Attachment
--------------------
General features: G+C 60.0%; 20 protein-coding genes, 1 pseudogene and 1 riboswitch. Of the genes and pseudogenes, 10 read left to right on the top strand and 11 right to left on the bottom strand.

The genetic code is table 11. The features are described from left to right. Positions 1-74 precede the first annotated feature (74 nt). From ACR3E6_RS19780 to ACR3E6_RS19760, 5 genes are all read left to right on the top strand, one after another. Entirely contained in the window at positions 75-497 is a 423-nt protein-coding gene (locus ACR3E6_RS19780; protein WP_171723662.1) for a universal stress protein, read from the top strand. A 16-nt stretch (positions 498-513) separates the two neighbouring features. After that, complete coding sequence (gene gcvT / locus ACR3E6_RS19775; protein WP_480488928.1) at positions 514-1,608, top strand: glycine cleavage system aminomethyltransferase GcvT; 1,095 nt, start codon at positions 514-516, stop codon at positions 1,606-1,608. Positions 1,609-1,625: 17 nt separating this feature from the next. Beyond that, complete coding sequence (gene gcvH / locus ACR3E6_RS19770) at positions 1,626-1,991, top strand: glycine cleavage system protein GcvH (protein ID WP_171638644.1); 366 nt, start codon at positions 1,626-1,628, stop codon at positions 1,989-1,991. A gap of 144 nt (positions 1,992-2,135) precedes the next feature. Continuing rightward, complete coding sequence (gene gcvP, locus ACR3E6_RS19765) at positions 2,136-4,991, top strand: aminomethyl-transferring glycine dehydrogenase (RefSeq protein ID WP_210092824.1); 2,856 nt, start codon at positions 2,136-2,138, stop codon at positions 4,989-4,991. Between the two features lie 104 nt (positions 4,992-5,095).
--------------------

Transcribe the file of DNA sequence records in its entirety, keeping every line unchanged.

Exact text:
General features: G+C 60.0%; 20 protein-coding genes, 1 pseudogene and 1 riboswitch. Of the genes and pseudogenes, 10 read left to right on the top strand and 11 right to left on the bottom strand.

The genetic code is table 11. The features are described from left to right. Positions 1-74 precede the first annotated feature (74 nt). From ACR3E6_RS19780 to ACR3E6_RS19760, 5 genes are all read left to right on the top strand, one after another. Entirely contained in the window at positions 75-497 is a 423-nt protein-coding gene (locus ACR3E6_RS19780; protein WP_171723662.1) for a universal stress protein, read from the top strand. A 16-nt stretch (positions 498-513) separates the two neighbouring features. After that, complete coding sequence (gene gcvT / locus ACR3E6_RS19775; protein WP_480488928.1) at positions 514-1,608, top strand: glycine cleavage system aminomethyltransferase GcvT; 1,095 nt, start codon at positions 514-516, stop codon at positions 1,606-1,608. Positions 1,609-1,625: 17 nt separating this feature from the next. Beyond that, complete coding sequence (gene gcvH / locus ACR3E6_RS19770) at positions 1,626-1,991, top strand: glycine cleavage system protein GcvH (protein ID WP_171638644.1); 366 nt, start codon at positions 1,626-1,628, stop codon at positions 1,989-1,991. A gap of 144 nt (positions 1,992-2,135) precedes the next feature. Continuing rightward, complete coding sequence (gene gcvP, locus ACR3E6_RS19765) at positions 2,136-4,991, top strand: aminomethyl-transferring glycine dehydrogenase (RefSeq protein ID WP_210092824.1); 2,856 nt, start codon at positions 2,136-2,138, stop codon at positions 4,989-4,991. Between the two features lie 104 nt (positions 4,992-5,095).